Why not try this first. Download AutoRuns
  • Create a new folder on your hard drive called AutoRuns and extract (unzip) the file there. (click here if your not sure how to do this.)
  • Open the folder and double-click on autoruns.exe to launch it.
  • Please be patient as it scans and populates the entries.
  • When done scanning, it will say Ready at the bottom.
  • Scroll through the list and look for a startup entry related to the one you need to remove.
  • Right-click on the entry and choose delete.
  • Reboot your computer and it should be gone.

Edited by quietman7, 21 December 2007 - 01:46 PM.

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#3 kerryv

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Posted 21 December 2007 - 06:56 PM

Thank you so very much. I applied both of your suggestions - did the registry backup (with the tool you suggested) then used AutoRuns and deleted the line in the startup that was creating my error message on startup. Restarted the computer, held my breath, and it restarted (big hurrah!) without any error messages (another big hurrah!).

So, for now, I think my niece's computer is "cleaned up" - thanks to all of this website's extensive articles and forums.

Thank you for your prompt response to my question as well. That did the trick!

Have a great day!

Kerry

Edited by kerryv, 21 December 2007 - 06:57 PM.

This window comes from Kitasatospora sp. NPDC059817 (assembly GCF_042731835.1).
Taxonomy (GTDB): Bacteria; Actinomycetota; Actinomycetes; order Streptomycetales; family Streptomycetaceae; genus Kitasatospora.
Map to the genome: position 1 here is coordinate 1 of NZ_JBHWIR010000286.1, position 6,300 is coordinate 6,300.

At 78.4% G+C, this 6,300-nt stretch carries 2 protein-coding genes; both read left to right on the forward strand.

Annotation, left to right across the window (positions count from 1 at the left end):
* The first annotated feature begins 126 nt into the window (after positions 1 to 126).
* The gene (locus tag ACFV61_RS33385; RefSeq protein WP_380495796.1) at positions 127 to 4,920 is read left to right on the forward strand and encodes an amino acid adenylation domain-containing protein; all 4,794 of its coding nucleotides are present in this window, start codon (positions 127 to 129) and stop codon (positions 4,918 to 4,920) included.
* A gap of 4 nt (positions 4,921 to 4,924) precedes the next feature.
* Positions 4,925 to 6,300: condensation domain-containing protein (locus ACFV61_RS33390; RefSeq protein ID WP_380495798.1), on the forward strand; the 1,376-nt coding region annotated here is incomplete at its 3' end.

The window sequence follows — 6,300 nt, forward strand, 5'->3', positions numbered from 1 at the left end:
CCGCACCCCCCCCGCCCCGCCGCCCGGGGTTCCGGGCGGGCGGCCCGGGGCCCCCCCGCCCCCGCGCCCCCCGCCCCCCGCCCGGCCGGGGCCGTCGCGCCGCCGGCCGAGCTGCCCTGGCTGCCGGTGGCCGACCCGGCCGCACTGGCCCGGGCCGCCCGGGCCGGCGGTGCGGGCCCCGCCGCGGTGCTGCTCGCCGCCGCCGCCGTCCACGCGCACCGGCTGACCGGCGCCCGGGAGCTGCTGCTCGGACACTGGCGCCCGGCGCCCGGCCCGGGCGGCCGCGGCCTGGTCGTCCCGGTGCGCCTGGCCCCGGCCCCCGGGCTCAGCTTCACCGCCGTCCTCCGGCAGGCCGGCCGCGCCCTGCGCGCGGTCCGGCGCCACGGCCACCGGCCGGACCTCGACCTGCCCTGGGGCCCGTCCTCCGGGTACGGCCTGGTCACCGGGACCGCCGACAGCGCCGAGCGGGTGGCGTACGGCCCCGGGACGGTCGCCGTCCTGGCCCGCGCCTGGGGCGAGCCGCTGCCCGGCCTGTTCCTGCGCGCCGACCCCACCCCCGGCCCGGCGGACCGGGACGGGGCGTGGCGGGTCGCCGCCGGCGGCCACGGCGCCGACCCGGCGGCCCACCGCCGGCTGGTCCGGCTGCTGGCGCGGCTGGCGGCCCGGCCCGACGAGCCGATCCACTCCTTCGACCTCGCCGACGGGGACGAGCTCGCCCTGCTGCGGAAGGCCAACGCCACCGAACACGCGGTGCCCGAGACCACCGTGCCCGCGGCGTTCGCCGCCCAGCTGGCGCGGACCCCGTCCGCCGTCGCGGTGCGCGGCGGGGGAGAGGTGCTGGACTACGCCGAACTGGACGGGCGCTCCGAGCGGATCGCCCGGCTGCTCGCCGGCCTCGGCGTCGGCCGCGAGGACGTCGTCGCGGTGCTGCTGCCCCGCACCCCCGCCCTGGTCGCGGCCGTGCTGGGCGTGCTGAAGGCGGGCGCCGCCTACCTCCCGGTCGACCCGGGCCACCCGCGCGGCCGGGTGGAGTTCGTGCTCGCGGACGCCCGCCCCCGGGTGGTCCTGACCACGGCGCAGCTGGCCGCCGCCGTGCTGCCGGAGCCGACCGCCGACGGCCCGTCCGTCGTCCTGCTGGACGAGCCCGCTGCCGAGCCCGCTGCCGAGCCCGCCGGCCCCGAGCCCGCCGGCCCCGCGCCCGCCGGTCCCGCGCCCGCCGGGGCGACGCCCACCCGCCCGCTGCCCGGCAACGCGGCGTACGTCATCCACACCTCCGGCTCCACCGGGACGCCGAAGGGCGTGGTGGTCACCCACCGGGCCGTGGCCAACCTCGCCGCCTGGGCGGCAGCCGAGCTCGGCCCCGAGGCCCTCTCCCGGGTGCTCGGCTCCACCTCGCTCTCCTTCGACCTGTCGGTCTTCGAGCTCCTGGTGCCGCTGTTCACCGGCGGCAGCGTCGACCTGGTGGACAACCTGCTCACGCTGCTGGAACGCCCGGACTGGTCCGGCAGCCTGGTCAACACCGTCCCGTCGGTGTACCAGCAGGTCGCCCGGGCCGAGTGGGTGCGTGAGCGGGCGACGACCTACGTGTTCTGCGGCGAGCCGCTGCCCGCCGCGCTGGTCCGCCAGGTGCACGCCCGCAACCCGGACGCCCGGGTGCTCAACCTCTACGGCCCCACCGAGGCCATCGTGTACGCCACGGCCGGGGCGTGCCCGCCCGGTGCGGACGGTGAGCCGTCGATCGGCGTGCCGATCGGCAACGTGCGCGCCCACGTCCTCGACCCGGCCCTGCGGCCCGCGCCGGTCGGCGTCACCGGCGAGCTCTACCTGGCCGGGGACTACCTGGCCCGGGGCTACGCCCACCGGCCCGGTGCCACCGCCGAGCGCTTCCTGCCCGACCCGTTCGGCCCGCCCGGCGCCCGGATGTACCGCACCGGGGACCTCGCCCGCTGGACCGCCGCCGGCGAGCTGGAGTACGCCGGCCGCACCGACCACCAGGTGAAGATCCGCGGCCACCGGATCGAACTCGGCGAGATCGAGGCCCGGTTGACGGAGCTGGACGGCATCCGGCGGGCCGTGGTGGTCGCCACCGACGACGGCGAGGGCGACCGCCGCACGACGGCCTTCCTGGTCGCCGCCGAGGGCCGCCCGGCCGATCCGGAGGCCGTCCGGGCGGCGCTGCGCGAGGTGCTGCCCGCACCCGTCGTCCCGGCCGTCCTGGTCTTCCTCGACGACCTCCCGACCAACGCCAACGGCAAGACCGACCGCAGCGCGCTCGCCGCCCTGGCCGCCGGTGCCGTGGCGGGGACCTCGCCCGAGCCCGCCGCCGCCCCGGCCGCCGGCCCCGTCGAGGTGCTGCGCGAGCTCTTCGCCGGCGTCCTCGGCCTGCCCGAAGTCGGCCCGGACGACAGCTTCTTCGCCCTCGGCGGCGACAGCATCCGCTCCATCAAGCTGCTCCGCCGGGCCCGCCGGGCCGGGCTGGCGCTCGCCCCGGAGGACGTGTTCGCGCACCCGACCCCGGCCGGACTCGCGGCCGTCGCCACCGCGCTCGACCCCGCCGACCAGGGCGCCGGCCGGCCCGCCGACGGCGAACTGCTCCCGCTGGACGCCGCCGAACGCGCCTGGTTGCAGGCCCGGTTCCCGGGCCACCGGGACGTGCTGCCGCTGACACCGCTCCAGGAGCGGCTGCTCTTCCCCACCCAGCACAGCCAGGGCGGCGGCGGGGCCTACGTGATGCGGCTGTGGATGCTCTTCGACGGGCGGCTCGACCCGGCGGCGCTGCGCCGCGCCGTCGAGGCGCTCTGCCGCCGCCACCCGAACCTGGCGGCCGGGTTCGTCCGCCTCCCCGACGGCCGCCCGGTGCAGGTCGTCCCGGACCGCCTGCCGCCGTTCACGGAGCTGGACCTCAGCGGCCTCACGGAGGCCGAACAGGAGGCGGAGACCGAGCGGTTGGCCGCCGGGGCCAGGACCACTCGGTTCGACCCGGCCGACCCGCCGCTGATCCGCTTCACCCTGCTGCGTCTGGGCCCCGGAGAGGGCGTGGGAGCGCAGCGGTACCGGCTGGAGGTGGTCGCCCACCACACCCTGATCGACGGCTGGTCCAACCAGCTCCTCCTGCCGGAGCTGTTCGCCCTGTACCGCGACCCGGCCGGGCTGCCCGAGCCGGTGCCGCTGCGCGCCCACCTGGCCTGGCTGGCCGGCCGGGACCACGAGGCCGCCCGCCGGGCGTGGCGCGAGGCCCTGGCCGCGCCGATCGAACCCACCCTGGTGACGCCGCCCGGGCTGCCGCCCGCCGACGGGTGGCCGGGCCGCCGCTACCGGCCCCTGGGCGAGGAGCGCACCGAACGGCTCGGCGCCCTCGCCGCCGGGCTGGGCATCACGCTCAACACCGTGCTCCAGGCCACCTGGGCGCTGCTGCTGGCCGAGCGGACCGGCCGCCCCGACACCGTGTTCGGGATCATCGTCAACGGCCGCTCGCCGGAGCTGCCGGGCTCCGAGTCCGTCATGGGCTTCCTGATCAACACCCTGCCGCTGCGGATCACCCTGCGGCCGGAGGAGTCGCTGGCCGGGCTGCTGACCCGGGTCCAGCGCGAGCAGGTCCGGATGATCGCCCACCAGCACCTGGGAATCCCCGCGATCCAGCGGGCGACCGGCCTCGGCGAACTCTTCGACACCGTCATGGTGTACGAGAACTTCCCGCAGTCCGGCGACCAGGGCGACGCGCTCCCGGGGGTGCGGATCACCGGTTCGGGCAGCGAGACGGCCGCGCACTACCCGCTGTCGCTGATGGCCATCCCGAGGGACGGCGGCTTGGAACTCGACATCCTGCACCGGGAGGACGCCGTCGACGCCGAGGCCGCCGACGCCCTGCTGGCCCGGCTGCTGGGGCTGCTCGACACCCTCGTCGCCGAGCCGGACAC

#4 quietman7

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Posted 22 December 2007 - 06:58 AM

Good job.

Now you should Create a New Restore Point to prevent possible reinfection from an old one. Some of the malware you picked up could have been saved in System Restore. Since this is a protected directory your tools cannot access to delete these files, they sometimes can reinfect your system if you accidentally use an old restore point. Setting a new restore point AFTER cleaning your system will help prevent this and enable your computer to "roll-back" to a clean working state.

The easiest and safest way to do this is:
  • Go to Start > Programs > Accessories > System Tools and click "System Restore".
  • Choose the radio button marked "Create a Restore Point" on the first screen then click "Next". Give the R.P. a name, then click "Create". The new point will be stamped with the current date and time. Keep a log of this so you can find it easily should you need to use System Restore.
  • Then use Disk Cleanup to remove all but the most recently created Restore Point.
  • Go to Start > Run and type: Cleanmgr
  • Click "OK".
  • Click the "More Options" Tab.
  • Click "Clean Up" in the System Restore section to remove all previous restore points except the newly created one.
To protect yourself against malware and reduce the potential for re-infection, be sure to read:
"Simple and easy ways to keep your computer safe".
"How did I get infected?, With steps so it does not happen again!".
"Hardening Windows Security - Part 1" and "Hardening Windows Security - Part 2".
"IE Recommended Minimal Security Settings".
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#5 kerryv

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Posted 23 December 2007 - 11:26 AM

Thanks for the final advice. I appreciate all your help!

Have a good one,
Kerry

#6 quietman7

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Posted 23 December 2007 - 10:36 PM

Your welcome. :thumbsup: